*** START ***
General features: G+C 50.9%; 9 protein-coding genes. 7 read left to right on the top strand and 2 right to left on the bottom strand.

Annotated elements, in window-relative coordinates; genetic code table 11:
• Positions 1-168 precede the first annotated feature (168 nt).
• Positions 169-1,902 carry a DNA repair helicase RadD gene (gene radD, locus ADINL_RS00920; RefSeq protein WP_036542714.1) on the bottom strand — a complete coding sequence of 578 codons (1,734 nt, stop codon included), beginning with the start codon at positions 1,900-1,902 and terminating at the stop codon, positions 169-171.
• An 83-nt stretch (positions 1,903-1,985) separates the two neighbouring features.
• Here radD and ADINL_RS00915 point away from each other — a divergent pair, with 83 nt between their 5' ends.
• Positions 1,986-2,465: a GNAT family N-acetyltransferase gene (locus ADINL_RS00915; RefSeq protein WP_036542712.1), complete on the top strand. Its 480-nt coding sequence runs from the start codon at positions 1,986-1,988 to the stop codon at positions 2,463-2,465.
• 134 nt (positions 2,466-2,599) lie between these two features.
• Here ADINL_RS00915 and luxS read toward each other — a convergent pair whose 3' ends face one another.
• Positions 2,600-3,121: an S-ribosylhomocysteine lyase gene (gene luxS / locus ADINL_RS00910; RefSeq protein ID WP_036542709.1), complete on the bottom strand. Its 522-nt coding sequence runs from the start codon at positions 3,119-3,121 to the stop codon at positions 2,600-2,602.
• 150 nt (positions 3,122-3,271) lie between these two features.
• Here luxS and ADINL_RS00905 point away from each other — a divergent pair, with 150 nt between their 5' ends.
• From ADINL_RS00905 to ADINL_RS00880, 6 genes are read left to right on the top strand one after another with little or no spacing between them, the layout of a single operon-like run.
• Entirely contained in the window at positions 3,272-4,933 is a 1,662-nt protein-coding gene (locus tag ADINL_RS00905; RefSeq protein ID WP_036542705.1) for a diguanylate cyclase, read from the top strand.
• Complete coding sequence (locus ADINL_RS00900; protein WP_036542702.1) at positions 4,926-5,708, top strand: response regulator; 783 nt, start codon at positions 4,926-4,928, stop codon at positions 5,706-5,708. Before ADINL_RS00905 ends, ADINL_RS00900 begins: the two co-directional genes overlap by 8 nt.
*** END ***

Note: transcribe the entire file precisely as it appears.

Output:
General features: G+C 50.9%; 9 protein-coding genes. 7 read left to right on the top strand and 2 right to left on the bottom strand.

Annotated elements, in window-relative coordinates; genetic code table 11:
• Positions 1-168 precede the first annotated feature (168 nt).
• Positions 169-1,902 carry a DNA repair helicase RadD gene (gene radD, locus ADINL_RS00920; RefSeq protein WP_036542714.1) on the bottom strand — a complete coding sequence of 578 codons (1,734 nt, stop codon included), beginning with the start codon at positions 1,900-1,902 and terminating at the stop codon, positions 169-171.
• An 83-nt stretch (positions 1,903-1,985) separates the two neighbouring features.
• Here radD and ADINL_RS00915 point away from each other — a divergent pair, with 83 nt between their 5' ends.
• Positions 1,986-2,465: a GNAT family N-acetyltransferase gene (locus ADINL_RS00915; RefSeq protein WP_036542712.1), complete on the top strand. Its 480-nt coding sequence runs from the start codon at positions 1,986-1,988 to the stop codon at positions 2,463-2,465.
• 134 nt (positions 2,466-2,599) lie between these two features.
• Here ADINL_RS00915 and luxS read toward each other — a convergent pair whose 3' ends face one another.
• Positions 2,600-3,121: an S-ribosylhomocysteine lyase gene (gene luxS / locus ADINL_RS00910; RefSeq protein ID WP_036542709.1), complete on the bottom strand. Its 522-nt coding sequence runs from the start codon at positions 3,119-3,121 to the stop codon at positions 2,600-2,602.
• 150 nt (positions 3,122-3,271) lie between these two features.
• Here luxS and ADINL_RS00905 point away from each other — a divergent pair, with 150 nt between their 5' ends.
• From ADINL_RS00905 to ADINL_RS00880, 6 genes are read left to right on the top strand one after another with little or no spacing between them, the layout of a single operon-like run.
• Entirely contained in the window at positions 3,272-4,933 is a 1,662-nt protein-coding gene (locus tag ADINL_RS00905; RefSeq protein ID WP_036542705.1) for a diguanylate cyclase, read from the top strand.
• Complete coding sequence (locus ADINL_RS00900; protein WP_036542702.1) at positions 4,926-5,708, top strand: response regulator; 783 nt, start codon at positions 4,926-4,928, stop codon at positions 5,706-5,708. Before ADINL_RS00905 ends, ADINL_RS00900 begins: the two co-directional genes overlap by 8 nt.